Home   News   Article

Subscribe Now

We all need cleaner air, better buses and fewer cars



More news, no ads

LEARN MORE


Opinion | Cllr Lewis Herbert, Labour leader, Cambridge City Council

Cllr Lewis Herbert on East Road in Cambridge. Picture: Keith Heppell (49662053)
Cllr Lewis Herbert on East Road in Cambridge. Picture: Keith Heppell (49662053)

In my Cambridge Independent article last month, I wrote about sorting out public transport. The Cambridge area and city has had a massive traffic congestion problem for years, particularly at peak times. Traffic levels are now back to pre-Covid days again. The Greater Cambridge Partnership and local council objective is not just to cap traffic, but to reduce it by 15 per cent compared to 2011 levels. At the heart of tackling that problem are three objectives - cleaner air, better buses, and fewer cars.

We need to develop a package of public transport improvements and options, and win public and travelling public support on sorting this out. No one is saying there are easy choices, but it’s a central challenge Greater Cambridge needs to solve. It is central also to protecting what is best about our local environment and improving it. It is central to achieving net zero carbon locally by around 2030, not 2050.

Contour plot of modelled nitrogen dioxide (NO2) annual mean concentrations for October 2017 in the Cambridge Air Quality Management Area (AQMA) shown in micrograms per cubic metre. The objective level is 40, the red areas show where this level is exceeded Source: Cambridge City Council
Contour plot of modelled nitrogen dioxide (NO2) annual mean concentrations for October 2017 in the Cambridge Air Quality Management Area (AQMA) shown in micrograms per cubic metre. The objective level is 40, the red areas show where this level is exceeded Source: Cambridge City Council

On ‘cleaner air', air pollution from vehicles is a challenge as the pollution map shows. We need cleaner air for residents along major traffic routes in and through Cambridge particularly near the hot spots. Dirty air is currently breathed in by pedestrians and cyclists young and old, many with health conditions. People travelling inhale it too. We all need cleaner air.

The worst hotspots are on radial routes close to the city centre, our travel hubs, the inner ring road and radial junctions. Where queues form with concentrations of dirty diesel and older petrol vehicles, including older buses and HGVs. Worst pollution is at peak times with long queues at 7am-9.30am and 4.30pm-6.30pm weekdays, and peak weekend shopping times. We also need a smaller area city centre Zero Emission Zone and greater pedestrianisation there too.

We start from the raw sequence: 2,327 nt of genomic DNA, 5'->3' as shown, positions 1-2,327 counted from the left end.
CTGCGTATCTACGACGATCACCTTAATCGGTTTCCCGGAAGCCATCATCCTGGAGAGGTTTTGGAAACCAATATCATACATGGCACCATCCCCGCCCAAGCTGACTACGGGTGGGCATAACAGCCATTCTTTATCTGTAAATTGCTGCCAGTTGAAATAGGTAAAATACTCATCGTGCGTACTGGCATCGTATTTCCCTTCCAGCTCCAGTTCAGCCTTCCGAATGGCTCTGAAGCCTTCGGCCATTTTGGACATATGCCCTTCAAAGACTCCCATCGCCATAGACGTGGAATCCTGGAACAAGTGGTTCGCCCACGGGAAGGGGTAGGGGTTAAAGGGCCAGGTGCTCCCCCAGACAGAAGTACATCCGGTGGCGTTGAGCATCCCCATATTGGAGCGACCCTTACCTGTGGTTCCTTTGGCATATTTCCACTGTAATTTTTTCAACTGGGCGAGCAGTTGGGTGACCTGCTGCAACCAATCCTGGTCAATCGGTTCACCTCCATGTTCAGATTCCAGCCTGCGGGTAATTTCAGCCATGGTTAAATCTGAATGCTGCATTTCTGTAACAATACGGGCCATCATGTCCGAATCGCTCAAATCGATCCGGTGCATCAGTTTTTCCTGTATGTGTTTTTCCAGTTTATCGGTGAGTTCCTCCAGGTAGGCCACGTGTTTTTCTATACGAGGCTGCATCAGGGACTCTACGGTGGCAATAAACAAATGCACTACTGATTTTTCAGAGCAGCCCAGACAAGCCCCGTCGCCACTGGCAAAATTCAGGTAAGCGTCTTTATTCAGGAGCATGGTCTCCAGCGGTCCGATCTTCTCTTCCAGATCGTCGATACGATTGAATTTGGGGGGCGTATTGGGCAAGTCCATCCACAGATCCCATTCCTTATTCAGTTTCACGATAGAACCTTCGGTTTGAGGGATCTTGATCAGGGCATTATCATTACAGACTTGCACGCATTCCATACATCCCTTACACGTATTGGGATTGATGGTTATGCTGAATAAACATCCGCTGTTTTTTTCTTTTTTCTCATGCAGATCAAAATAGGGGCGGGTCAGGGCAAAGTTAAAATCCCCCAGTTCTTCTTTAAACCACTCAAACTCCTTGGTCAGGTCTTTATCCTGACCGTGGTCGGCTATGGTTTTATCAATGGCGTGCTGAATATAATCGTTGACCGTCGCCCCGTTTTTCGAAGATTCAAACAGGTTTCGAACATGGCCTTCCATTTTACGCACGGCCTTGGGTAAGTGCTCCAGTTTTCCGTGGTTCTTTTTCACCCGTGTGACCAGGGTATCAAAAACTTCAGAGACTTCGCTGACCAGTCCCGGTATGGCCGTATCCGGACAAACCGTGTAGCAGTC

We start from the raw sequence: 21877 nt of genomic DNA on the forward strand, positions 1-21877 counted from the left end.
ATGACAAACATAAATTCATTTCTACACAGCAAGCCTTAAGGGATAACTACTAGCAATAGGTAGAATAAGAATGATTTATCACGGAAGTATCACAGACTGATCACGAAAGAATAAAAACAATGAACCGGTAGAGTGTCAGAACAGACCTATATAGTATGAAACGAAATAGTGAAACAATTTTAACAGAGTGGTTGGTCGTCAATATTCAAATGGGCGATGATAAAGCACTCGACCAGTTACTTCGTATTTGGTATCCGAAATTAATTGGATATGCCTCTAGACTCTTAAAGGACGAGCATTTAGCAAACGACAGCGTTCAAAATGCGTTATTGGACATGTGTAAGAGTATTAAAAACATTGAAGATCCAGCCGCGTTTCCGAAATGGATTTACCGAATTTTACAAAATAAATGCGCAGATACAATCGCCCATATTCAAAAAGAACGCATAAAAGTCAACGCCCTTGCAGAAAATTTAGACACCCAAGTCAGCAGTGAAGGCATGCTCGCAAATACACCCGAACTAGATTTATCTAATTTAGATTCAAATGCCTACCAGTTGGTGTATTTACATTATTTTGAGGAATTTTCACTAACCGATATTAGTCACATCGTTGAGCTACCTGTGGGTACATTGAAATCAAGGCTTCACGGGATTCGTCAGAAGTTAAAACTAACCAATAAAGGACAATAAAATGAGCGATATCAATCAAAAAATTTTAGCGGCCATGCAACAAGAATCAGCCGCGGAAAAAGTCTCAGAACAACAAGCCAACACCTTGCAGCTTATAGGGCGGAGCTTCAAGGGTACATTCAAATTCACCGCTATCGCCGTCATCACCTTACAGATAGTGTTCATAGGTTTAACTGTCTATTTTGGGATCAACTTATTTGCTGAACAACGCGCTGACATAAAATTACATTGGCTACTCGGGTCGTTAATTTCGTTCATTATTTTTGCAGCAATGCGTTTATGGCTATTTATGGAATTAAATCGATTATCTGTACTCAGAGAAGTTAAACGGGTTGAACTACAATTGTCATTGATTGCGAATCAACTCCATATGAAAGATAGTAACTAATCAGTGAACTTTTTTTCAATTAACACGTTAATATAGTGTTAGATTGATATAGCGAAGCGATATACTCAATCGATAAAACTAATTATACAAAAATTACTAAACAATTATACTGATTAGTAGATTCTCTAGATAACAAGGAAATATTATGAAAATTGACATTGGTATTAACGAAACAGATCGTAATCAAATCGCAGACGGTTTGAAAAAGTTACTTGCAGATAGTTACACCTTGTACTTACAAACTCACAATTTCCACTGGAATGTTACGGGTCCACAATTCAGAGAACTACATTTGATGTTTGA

Some measures are already under way, including a phased switch for city hackney cab taxis to electric or ultra-low emission vehicles, plus electric charging points provided by the city council working with taxi operators. Local measures help, particularly the ‘city centre cordon’, but a citywide approach is needed. This builds on our City Council 2018 Air Quality Plan (see cambridge.gov.uk/media/3451/air-quality-action-plan-2018.pdf), including our defined city centre Air Quality Management Area (AQMA).

Buses are currently under-funded. Achieving ‘better buses’ requires more frequent and, even more importantly, more reliable bus services, not just in the city but on the main routes into the city, throughout South Cambridgeshire and way beyond into neighbouring districts each way, and across Cambridgeshire. It needs to give people travelling currently by car a better option to driving, particularly for city journeys. It needs to improve transport for those without a car, including people on low incomes and younger people who have no option currently but an inadequate bus service.

It will be strong partnership, working with our fresh-thinking Combined Authority mayor Nik Johnson and his extensive public transport powers. It will provide everyone a say and recognise the vital role of bus and public transport providers plus integration with rail. It is a commitment the Mayor and county council share. There has to be a step change in bus services for longer journeys, plus further GCP investment to expand shorter cycling and walking.

We need to create the essential missing link between the off-road bus/public transport routes recently agreed by the GCP, and build on those to Babraham, Cambourne and Waterbeach, and existing busways to St Ives and Trumpington.

The tougher bit - there will need to be an extra funding mechanism to expand bus services, along with increased fare income, focusing initially on dirty vehicles travelling at peak times. As recent history and debates show, this is the hard end of this issue. But we need initial funding to develop reliable, expanded bus services, a carrot plus a bit of stick to incentive people to switch from cars to better journeys particularly at peak times, and clean up our air.

This outline shows what needs now to develop in detail. Acting on them will be vital ahead of giving everyone in three groups an even say - city and South Cambridgeshire residents, travellers and partners. The new system needs to tackling inequality. The whole Cambridge area badly needs cleaner air, better buses and fewer cars. We need an informed and open discussion, led by the Greater Cambridge Partnership, starting this autumn.

For a background summary, see this February 2020 Greater Cambridge Partnership report: cambridgeshire.cmis.uk.com/ccc_live/Meetings/tabid/70/ctl/ViewMeetingPublic/mid/397/Meeting/1423/Committee/26/SelectedTab/Documents/Default.aspx

.



This site uses cookies. By continuing to browse the site you are agreeing to our use of cookies - Learn More